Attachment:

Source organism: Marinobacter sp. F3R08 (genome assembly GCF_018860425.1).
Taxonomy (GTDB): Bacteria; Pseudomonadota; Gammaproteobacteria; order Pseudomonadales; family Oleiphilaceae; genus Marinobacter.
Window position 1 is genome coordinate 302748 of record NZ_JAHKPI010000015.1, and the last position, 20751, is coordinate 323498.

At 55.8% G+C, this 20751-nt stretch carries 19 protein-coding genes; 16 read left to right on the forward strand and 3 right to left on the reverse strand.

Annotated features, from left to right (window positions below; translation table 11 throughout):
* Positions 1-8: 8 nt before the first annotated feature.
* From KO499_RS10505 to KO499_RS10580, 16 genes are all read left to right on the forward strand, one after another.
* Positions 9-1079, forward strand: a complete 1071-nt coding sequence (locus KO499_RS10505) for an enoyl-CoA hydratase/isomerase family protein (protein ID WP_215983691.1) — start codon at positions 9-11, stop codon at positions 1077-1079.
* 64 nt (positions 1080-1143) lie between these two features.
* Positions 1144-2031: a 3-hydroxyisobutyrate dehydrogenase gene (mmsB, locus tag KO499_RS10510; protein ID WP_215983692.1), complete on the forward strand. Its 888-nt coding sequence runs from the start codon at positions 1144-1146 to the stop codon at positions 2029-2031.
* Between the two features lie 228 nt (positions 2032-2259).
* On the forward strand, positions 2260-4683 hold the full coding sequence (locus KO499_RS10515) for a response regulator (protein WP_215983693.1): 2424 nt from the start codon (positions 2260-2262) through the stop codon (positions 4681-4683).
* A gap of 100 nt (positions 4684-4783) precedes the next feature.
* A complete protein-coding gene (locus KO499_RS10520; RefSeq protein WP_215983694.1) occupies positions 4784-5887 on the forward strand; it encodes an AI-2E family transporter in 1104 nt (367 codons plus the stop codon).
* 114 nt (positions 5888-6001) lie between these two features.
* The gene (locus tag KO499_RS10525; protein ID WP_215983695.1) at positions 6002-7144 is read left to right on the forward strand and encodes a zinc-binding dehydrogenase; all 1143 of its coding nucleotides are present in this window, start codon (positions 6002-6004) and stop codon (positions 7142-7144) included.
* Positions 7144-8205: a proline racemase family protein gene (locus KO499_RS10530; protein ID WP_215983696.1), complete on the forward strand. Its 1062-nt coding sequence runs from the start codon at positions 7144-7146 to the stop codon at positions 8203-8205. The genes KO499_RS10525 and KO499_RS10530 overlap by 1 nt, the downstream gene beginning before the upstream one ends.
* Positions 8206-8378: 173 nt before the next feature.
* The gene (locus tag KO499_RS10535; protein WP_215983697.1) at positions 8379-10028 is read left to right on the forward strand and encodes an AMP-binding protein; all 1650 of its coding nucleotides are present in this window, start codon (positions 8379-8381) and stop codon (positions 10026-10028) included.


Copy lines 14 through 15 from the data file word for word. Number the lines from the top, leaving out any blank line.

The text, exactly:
* A complete protein-coding gene (locus KO499_RS10520; RefSeq protein WP_215983694.1) occupies positions 4784-5887 on the forward strand; it encodes an AI-2E family transporter in 1104 nt (367 codons plus the stop codon).
* 114 nt (positions 5888-6001) lie between these two features.